Headphone Bose Freestyle
Headphone Bose Freestyle In Ear 1Headphone Bose Freestyle In Ear

Headphone Bose Freestyle In Ear


The Bose Freestyle headphones are secure and comfortable as well as sweat-resistant, and their “open” design is appealing. They also offer pleasantly full bass and include an integrated remote and microphone and a nice carrying case.

Product Description

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Although it never really disappeared, Bose is back with a new and refreshing line of audio gear designed to be more stylish compared to the company’s previous mundane yet iconic products. The newly redesigned SoundTrue series of on-ear and over-ear headphones, which replace Bose’s tried and true AE2i model, are being offered in a wide range of color styles and two-tone designs. And then there are the FreeStyle in-ear headphones, Bose’s most pretentiously designed headset yet. But don’t worry, unlike the SoundTrue they aren’t going to be replacing the MIE2i or the SIE2i models anytime soon. Instead, the FreeStyle are an amalgamation of the two. They are Bose’s most stylish, sweat-resistant earbuds the company has ever put into mass production. Offered in two acceptably garish yet excitingly different paint jobs, you’ll either really like them or won’t be able to stand the sight of them. Either way, we have got an in-depth freestyle review for you just a scroll away.

At first glance, the FreeStyle are one arguably attractive looking pair of sporty in-ear headphones. Radically unique and boasting an original style, the FreeStyle were designed in two different quirky styles: a refreshing white and blue splattered Ice Blue and a minty purple Indigo. The Ice Blue FreeStyle earbuds we’re testing features a flurry of contrasting paint splatters atop solid white and cyan blue hues reminiscent of various active sports wear. A matching white and blue theme also spirals around the cable with bits of vibrant red accents along the way. The design is energetically fresh, extremely eye-catching and unlike anything we’ve seen recently. It all looks really cool and quite honestly the single best thing about the FreeStyle as Bose’s newly introduced earbud offering.

Putting style aside, we’re a bit disappointed to know that Bose hasn’t done anything to change the core design or improve things like sound quality and the way these headphones isolate audio in your ears. In other words, the FreeStyle will sound the same as Bose’s SIE2i Sport and much older MIE2i models, except for that fact that Bose has moved little details around between the two models in order to make the FreeStyle stand out just a little more.

Hardware wise, the FreeStyle share an identical durable build quality found on the SIE2i Sport, but have the same cable and inline headset remote and mic module found on the grayscale MIE2i. The FreeStyle are also less costly at $130 compared to the $150 asking price of the SEI2i due to the fact that you don’t get a Reebok fitness armband for your smartphone or a detachable extension cable. And apart from the obvious difference in plastic surgery, the FreeStyle and SIE2i are identical twins from the inside out. So if you already own Bose’s SEI2i or MIE2i, there’s no reason for you to upgrade – unless you want to the weather and sweat protection qualities which the FreeStyle afford. By all means, the FreeStyle are Bose’s best in-ear headphones yet. So if you need to decide between all three models, we think the FreeStyle offer the most refined design that will be beneficial to both exercise¬†and casual listening usage case scenarios.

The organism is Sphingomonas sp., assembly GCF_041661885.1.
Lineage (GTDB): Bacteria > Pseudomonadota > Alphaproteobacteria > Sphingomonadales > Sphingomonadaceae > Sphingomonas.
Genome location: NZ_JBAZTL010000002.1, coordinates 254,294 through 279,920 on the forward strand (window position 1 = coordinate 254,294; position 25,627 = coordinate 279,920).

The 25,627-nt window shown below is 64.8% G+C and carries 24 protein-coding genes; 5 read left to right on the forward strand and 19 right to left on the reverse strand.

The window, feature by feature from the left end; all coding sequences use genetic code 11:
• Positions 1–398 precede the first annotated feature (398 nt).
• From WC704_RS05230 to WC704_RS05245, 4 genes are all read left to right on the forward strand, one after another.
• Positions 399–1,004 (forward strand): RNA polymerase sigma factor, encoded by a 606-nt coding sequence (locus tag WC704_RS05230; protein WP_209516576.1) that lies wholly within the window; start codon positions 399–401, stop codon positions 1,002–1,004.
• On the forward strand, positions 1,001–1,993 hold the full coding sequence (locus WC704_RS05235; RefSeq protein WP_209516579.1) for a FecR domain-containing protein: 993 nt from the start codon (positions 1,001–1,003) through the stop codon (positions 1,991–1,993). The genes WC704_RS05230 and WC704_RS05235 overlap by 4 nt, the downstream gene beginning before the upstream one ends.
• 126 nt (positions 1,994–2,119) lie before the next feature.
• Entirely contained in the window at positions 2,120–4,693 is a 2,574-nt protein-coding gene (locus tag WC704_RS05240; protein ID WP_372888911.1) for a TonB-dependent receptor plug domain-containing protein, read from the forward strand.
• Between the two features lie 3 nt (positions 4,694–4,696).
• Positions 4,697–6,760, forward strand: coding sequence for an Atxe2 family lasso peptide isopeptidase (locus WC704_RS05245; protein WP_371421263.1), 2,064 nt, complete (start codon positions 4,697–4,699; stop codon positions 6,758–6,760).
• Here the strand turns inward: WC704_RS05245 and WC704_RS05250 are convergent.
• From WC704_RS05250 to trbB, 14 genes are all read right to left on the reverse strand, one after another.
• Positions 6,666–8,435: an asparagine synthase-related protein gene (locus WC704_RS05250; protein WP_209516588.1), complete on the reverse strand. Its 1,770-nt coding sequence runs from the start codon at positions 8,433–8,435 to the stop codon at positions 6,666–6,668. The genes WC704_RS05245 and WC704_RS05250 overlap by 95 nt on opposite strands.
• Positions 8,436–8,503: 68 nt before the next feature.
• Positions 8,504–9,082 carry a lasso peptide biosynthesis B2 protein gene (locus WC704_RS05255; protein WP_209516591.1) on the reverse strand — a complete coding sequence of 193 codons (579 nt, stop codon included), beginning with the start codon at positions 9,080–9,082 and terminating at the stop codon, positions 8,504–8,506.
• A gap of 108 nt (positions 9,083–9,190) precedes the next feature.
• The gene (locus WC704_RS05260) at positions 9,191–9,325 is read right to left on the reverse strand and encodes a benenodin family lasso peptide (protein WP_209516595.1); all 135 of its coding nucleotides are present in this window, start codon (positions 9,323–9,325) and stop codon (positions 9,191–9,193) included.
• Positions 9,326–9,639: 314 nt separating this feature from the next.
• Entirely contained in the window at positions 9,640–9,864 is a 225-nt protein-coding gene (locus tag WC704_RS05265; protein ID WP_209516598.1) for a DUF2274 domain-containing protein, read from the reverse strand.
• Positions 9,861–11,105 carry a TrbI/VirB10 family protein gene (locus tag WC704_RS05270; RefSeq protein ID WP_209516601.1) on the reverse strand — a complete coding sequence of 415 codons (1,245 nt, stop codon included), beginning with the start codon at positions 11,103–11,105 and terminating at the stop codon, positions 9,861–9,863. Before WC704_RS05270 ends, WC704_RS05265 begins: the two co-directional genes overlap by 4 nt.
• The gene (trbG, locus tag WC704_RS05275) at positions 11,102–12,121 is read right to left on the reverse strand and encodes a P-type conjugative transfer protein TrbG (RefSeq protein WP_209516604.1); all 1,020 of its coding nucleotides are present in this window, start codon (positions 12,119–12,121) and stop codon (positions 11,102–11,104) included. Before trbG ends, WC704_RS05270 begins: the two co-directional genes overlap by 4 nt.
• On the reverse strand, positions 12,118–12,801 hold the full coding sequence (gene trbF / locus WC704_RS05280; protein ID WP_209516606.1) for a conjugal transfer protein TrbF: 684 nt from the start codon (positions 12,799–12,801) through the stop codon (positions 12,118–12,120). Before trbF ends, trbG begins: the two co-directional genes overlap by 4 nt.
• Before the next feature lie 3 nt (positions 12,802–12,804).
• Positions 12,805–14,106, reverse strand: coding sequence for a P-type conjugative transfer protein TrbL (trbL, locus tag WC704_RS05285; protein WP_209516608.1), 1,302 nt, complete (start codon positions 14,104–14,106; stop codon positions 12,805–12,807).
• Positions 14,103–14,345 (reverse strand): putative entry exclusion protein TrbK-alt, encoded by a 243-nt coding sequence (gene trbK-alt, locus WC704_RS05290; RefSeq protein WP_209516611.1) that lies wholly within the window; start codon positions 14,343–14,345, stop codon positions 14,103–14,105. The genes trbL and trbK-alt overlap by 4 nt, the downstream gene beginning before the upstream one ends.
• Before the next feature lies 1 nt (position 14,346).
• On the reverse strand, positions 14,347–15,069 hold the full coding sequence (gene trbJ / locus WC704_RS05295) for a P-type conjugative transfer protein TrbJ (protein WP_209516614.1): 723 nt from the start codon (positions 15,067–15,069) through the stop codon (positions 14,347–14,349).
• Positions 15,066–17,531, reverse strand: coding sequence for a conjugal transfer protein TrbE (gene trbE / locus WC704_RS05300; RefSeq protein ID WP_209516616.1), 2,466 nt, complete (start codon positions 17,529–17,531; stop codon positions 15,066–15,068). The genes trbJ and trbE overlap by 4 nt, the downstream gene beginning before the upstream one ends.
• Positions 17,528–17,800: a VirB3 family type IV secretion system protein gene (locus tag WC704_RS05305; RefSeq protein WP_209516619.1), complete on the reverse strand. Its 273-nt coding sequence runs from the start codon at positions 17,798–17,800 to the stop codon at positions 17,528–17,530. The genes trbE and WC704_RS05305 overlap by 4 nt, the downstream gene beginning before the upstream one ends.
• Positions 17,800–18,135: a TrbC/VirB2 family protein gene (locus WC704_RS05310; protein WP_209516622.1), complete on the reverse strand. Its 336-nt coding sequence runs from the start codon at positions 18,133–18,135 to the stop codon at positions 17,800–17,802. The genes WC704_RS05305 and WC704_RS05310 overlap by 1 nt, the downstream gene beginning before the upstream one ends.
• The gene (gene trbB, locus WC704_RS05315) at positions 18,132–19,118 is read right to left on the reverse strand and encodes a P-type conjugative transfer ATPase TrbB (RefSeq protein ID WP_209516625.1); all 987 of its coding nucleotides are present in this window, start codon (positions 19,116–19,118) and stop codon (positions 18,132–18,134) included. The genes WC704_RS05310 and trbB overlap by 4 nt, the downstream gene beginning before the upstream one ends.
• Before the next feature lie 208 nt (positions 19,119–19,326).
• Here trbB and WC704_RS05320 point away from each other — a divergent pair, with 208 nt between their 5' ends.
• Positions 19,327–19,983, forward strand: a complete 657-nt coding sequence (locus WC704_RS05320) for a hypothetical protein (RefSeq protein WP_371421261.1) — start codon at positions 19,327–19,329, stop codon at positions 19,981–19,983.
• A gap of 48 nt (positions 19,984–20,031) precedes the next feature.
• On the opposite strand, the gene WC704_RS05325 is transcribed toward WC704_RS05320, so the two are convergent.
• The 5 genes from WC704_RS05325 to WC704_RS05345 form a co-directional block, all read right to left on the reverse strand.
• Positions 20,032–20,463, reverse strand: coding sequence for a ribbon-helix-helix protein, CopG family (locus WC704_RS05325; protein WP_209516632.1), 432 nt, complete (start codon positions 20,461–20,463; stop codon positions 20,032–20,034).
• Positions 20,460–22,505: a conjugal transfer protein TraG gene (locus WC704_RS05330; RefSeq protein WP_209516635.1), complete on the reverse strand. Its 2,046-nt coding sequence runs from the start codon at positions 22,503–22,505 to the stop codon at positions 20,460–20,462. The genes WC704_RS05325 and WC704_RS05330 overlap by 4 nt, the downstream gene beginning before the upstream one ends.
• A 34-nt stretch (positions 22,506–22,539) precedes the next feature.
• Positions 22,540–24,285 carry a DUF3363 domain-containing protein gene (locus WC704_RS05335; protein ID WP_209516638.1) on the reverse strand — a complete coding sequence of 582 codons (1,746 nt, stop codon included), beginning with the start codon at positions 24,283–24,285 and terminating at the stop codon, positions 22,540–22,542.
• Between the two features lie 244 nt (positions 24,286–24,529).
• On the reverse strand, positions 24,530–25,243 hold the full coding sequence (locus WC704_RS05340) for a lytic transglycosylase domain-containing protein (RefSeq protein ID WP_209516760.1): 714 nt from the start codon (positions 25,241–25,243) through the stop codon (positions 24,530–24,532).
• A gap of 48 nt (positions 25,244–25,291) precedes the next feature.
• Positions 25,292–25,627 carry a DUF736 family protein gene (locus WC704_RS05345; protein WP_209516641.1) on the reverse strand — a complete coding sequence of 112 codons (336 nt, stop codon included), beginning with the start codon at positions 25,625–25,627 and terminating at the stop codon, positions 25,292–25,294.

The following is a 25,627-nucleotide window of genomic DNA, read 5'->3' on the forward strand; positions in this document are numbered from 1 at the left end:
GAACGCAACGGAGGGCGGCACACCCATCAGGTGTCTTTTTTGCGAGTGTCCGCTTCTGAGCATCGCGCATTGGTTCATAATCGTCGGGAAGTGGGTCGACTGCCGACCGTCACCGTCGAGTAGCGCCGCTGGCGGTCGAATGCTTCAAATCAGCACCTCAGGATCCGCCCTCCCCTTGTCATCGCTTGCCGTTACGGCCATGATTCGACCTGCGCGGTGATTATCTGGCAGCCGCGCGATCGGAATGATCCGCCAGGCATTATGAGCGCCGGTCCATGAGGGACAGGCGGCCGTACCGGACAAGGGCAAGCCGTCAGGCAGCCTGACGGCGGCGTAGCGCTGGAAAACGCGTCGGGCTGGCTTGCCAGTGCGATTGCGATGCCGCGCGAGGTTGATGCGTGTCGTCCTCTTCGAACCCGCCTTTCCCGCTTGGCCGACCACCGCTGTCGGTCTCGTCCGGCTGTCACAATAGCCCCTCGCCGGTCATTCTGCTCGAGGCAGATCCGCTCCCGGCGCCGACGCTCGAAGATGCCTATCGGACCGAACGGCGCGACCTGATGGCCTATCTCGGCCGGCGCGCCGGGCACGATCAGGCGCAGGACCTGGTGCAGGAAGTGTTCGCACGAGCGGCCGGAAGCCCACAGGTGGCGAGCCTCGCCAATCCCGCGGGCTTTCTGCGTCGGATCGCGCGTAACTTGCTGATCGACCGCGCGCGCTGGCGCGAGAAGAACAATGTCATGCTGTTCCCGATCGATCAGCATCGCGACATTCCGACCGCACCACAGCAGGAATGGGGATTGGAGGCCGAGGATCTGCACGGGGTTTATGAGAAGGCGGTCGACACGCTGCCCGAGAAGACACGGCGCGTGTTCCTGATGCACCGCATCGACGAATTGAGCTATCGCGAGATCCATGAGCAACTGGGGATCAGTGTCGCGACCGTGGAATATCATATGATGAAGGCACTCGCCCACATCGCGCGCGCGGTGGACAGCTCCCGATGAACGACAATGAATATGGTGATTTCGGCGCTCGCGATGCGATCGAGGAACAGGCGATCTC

Bose packaging is as always, simplistic and easy to unbox. Inside, you’ll of course find that the FreeStyle – along with a surprisingly small mount of what Bose calls “StayHear” ear tip selection. In total, there are three identical tips included in multiple sizes: a small and a large-sized pair, while the third medium-sized pair is pre-fitted on the FreeStyle as it will generally fit most people’s ears. We’ll talk about these StayHear tips in greater detail under the Comfort Level category.

A matching case with a zipper closure is also included to help you keep your FreeStyle protected. The case is made from a combination of two types of materials that follow the FreeStyle’s funky clash of contrasting colors and patterns. On one end you’ve got a synthetic creme leather textured with a pebble-like appearance, while at the bottom a blue nylon fabric is stitched diagonally across the front and back. It’s the same exact case Bose includes with its MIE2i and MIE2, only that it has been “freestyled” to be more appealing and stylish. And we do like the looks of it.But when taking a look at what’s inside it, there’s nothing but a large empty space lined with fabric. No pockets to organize your tips in or to neatly hold down the cable. You basically just toss your FreeStyle inside and hope that the cable doesn’t get caught when you’re zippering the case closed. And while we do think the FreeStyle case is one of the most creatively designed travel cases to be included with a pair of in-ears, it’s also one of the more cheaply made and unorganized protective headphone cases we’ve used.


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